To follow up on the small Twitter rant that got people to explain GPG and OTR to me for a whole day, I’ll explain the ideas behind this.
There are things that attract new projects, because the concept is easy to get, and this drives developers right into the “I’m smarter than everybody and can do better than existing projects” territory. But there’s a reason they fail.
Making an encrypted chat app is solving the same problem as making a chat app -moving people off their existing platform, onto a new one- and additionally writing a safe protocol. Building a whole new infrastructure is not an easy task.
Making email and PGP easier to use is not only a UX issue. There is a complete mental model of how it works, what are the failure modes, and what are the trust levels. And you add above that the issues of email’s metadata leaks, the lack of forward secrecy, the key management. Even with the simplest interface, it requires that the user builds that mental model, and that she understands other users may have different models. This is pervasive to the way PGP works. It has always been and will always be an expert’s tool, and as such unfit to be deployed massively. You cannot solve infrastructure problems by teaching people.
You cannot solve infrastructure problems by teaching people
There is a pattern here: people want to build tools that will be the basis of safe communications for the years to come. Those are infrastructure problems, like electricity, running water or Internet access. They cannot be solved by teaching people how to use a tool. The tool has to work. They cannot be solved either by decentralization. At some point, someone has to pay for the infrastructure’s maintenance. As much as I like the idea of decentralizing everything, this is not how people solve serious engineering problems. But the difference with other types of business is that infrastructure businesses are dumb pipes. They don’t care what’s running through them, and you can easily replace one with the other.
There is a strong need for “private by default”, authenticated, anonymous communication. This will only come if the basic building blocks are here:
- multiparty Off-The-Record(or other protocols like Axolotl): forward secret communication currently only works in two-party communication. Adding more members and making the protocols safe against partitions is a real challenge
- multidevice PGP (or alternate message encryption and authentication system): currently, to use PGP on multiple devices, either you synchronize all your private keys on all your devices, or you accept that some devices will not be able to decrypt messages. This will probably not work unless you have a live server somewhere, or at least some hardware device containing keys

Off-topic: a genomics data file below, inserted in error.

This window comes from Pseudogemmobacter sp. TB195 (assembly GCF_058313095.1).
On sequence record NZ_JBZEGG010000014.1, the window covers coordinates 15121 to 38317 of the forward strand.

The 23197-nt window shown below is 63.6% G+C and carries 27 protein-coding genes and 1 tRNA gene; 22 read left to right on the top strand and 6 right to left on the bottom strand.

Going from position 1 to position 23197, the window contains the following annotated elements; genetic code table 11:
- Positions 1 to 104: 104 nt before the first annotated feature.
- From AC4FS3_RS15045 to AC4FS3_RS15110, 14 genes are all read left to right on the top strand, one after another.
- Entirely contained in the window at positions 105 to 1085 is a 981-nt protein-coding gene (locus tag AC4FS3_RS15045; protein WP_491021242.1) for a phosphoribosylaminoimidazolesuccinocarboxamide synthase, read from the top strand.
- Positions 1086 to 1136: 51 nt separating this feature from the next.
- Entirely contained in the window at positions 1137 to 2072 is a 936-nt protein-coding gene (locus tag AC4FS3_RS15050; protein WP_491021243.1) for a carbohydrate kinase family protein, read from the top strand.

- redundant key storage: systems where a single key holds everything are very seducing, but they’re a nightmare for common operation. You will lose the key. And the backup. And the other backup. You will end up copying your master key everywhere, encrypted with a password used infrequently. Either it will be too simple and easily crackable, or too complex and you will forget it. How can a friend or family access the key in case of emergency?
- private information retrieval: PIR systems are databases that you can query for data, and the database will not know (in some margins) which piece of data you wanted. You do not need to go wild on homomorphic encryption to build something useful
- encrypted search: the tradeoffs in search on encrypted data are well known, but there are not enough implementations
- usable cryptography primitives: there is some work in that space, but people still rely on OpenSSL as their goto crypto library. Crypto primitives should not even let you make mistakes
Those are worthwhile targets if you know a fair bit of cryptography and security, and know how to build a complete library or product.
But for products, we need better models for infrastructure needs. A like Tahoe-LAFS is a good model: the user is in control of the data, the provider is oblivious to the content, the user can be the client of multiple providers, and switching from one to another is easy. This does not make for shiny businesses. Infrastructure companies compete mainly on cost, scale, availability, speed, support, since they all provide roughly the same features.
Of course, infrastructure requires standards and interoperability, and this usually does not make good material for startup hype. But everyone wins from this in the end.